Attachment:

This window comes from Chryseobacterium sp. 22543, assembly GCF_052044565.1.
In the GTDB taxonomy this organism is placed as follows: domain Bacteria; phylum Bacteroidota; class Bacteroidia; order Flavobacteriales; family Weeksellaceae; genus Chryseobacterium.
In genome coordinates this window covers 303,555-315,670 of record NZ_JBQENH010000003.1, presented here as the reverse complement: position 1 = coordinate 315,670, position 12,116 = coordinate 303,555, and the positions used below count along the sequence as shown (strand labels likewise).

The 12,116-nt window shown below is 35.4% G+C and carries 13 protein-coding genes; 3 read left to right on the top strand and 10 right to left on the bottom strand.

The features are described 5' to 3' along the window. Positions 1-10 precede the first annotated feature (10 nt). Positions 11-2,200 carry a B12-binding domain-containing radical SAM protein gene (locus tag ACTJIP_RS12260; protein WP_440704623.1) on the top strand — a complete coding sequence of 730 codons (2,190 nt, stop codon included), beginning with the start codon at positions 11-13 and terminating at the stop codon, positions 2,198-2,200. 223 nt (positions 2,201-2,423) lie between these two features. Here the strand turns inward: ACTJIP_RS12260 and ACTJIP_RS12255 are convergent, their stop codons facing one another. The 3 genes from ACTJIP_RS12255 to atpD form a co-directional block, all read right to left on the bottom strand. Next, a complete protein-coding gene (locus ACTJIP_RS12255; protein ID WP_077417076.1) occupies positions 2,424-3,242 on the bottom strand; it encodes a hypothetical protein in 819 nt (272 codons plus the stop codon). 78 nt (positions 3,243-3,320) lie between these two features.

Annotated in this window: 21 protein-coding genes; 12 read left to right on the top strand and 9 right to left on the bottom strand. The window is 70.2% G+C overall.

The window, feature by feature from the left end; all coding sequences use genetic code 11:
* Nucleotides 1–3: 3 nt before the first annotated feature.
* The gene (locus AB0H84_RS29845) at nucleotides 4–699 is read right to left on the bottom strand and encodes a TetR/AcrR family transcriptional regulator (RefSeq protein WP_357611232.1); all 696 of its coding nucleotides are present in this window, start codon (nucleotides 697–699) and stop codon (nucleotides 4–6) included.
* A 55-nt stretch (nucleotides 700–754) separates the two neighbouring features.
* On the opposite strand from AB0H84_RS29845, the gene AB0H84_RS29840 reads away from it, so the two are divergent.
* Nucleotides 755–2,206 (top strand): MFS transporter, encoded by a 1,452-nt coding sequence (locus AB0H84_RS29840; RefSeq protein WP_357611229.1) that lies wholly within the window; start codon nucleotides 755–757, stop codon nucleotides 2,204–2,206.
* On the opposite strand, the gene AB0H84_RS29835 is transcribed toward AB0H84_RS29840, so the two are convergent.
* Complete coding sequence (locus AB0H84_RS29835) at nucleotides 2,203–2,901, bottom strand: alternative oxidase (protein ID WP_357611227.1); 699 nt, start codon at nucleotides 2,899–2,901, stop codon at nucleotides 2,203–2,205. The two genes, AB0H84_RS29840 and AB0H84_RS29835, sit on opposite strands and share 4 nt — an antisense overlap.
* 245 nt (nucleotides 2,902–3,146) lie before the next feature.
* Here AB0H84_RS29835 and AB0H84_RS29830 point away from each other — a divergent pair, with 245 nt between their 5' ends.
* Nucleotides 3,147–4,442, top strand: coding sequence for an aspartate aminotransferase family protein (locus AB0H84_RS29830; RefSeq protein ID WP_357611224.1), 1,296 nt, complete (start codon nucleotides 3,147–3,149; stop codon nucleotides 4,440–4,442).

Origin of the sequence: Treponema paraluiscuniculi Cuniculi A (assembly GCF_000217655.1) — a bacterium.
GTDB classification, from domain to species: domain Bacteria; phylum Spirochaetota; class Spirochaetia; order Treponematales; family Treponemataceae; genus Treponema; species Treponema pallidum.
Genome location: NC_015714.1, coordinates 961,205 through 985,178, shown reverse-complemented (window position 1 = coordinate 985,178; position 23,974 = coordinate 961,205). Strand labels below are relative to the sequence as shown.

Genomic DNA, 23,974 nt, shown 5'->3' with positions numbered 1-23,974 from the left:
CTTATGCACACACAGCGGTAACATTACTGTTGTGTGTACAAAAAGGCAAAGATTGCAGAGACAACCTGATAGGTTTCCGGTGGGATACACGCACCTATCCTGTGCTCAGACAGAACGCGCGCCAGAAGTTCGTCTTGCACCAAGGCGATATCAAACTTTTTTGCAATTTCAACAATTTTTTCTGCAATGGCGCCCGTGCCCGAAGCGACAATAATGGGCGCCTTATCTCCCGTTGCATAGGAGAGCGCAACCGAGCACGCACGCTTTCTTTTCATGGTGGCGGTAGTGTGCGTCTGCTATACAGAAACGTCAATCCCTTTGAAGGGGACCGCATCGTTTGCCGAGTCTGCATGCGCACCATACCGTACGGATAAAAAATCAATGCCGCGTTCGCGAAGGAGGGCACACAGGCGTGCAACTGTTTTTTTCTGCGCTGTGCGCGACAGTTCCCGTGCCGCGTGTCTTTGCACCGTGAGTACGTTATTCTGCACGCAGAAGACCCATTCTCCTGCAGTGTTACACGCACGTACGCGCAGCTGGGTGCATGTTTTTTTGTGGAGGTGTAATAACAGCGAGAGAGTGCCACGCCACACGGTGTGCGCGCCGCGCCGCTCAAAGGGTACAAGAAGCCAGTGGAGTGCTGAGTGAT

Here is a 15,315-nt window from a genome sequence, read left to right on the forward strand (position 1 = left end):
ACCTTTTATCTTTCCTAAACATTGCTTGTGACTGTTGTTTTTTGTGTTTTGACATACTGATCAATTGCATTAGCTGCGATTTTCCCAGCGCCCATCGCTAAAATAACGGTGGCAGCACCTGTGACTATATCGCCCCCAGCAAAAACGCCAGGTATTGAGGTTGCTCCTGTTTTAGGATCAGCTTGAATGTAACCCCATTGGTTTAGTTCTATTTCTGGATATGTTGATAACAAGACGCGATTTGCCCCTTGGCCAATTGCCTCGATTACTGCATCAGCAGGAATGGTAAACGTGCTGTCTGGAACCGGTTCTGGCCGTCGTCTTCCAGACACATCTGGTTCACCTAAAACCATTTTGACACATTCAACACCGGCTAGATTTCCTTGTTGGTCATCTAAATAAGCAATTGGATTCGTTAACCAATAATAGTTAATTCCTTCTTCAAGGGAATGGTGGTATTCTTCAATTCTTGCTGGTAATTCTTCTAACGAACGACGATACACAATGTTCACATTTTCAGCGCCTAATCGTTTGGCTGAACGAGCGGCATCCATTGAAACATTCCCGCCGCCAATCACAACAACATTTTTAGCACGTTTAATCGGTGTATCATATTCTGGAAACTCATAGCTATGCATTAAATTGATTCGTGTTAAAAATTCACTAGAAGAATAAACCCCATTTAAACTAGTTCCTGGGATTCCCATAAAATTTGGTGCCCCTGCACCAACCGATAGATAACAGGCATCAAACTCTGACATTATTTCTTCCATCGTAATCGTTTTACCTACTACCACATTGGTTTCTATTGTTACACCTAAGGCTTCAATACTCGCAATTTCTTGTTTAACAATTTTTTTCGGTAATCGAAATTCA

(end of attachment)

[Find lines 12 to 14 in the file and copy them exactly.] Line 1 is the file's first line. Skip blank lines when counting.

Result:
* Nucleotides 755–2,206 (top strand): MFS transporter, encoded by a 1,452-nt coding sequence (locus AB0H84_RS29840; RefSeq protein WP_357611229.1) that lies wholly within the window; start codon nucleotides 755–757, stop codon nucleotides 2,204–2,206.
* On the opposite strand, the gene AB0H84_RS29835 is transcribed toward AB0H84_RS29840, so the two are convergent.
* Complete coding sequence (locus AB0H84_RS29835) at nucleotides 2,203–2,901, bottom strand: alternative oxidase (protein ID WP_357611227.1); 699 nt, start codon at nucleotides 2,899–2,901, stop codon at nucleotides 2,203–2,205. The two genes, AB0H84_RS29840 and AB0H84_RS29835, sit on opposite strands and share 4 nt — an antisense overlap.